Italy ex-PM Berlusconi to do community service - court
Former Italian Prime Minister Silvio Berlusconi must perform a year's community service in a home for the elderly, a Milan court has ruled.
The sentence followed his conviction last year for tax fraud in connection with the purchase of TV rights by his firm, Mediaset, in the 1990s.
Berlusconi's lawyers said they were "satisfied" that the ruling would allow him to remain politically active.
The 77-year-old billionaire has been embroiled in a string of court cases.
He was spared prison in the Mediaset case because the Italian legal system is lenient to the over-70s.
Silvio Berlusconi used to run this country. He dominated its politics for nearly 20 years.
But working in that old folks' home will feel very different from his days in the prime ministerial palace.
Mr Berlusconi has fallen a long way. Of course this community service order is deeply embarrassing for him.
But in some ways he will be relieved. He will certainly feel that the tribunal's ruling could have been worse.
He was very keen to avoid house arrest. What mattered to him was that he be left as free as possible to carry on his political activities.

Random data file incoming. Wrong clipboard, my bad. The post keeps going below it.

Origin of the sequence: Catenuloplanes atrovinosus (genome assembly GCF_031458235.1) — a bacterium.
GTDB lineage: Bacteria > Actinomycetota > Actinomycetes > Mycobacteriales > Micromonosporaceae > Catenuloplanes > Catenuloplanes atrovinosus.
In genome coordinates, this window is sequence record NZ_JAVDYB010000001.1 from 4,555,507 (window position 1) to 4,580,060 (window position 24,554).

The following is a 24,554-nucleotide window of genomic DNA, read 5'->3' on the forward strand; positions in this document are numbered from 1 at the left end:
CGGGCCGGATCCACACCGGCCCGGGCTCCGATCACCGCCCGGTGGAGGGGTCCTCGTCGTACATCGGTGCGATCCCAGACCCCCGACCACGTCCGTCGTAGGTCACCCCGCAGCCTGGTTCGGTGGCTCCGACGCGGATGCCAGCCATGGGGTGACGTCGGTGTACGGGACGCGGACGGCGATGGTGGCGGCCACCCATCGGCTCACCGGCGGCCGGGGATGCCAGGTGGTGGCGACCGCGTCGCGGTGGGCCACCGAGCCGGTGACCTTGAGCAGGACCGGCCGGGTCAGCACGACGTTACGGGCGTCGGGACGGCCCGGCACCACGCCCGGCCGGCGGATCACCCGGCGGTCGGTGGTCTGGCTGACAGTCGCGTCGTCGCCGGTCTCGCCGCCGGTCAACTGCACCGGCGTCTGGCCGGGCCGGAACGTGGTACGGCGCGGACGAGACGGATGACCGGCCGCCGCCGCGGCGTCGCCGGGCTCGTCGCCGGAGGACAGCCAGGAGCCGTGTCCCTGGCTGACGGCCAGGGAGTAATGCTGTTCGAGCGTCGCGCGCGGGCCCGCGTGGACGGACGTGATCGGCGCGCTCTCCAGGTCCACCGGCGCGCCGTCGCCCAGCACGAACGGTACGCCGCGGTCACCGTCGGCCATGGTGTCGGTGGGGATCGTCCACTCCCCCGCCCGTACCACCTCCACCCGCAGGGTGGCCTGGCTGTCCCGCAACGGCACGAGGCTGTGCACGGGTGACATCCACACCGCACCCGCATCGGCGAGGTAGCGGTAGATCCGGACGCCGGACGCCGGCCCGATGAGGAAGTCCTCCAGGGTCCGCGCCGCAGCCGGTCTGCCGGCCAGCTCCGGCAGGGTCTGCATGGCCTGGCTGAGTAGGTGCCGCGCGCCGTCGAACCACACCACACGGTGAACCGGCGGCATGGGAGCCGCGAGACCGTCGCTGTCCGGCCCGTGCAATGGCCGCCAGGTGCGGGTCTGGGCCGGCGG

For the Berlusconi camp, community service was much the better of two bad options.
The alternative to the community-service sentence would have been house arrest.
Italian media reports say Berlusconi is likely to work one half-day a week at a home for elderly and disabled people near his estate outside Milan.
The Ansa news agency identified the home as the Fondazione Sacra Famiglia, a church-run centre with 2,000 patients.
Berlusconi will be subject to a curfew and banned from meeting people with criminal convictions - a measure which applies to at least one of his associates, AFP news agency reports.
However, he will be free to travel to Rome from Tuesday to Thursday each week.
He is still leader of Forza Italia, the main conservative opposition bloc, although he is barred from standing in next month's European elections.Court battles
He has always denied the charges against him, accusing left-wing judges of a witch-hunt aimed at neutralising him as a political leader.
Last year he was convicted of paying for sex with an underage prostitute and abusing his powers, which brought him a lifetime ban from public office. He was expelled from the Italian Senate.
He is appealing against the underage sex conviction, in a trial known as the "Ruby" case.
He is also on trial for allegedly bribing a centre-left senator to switch sides.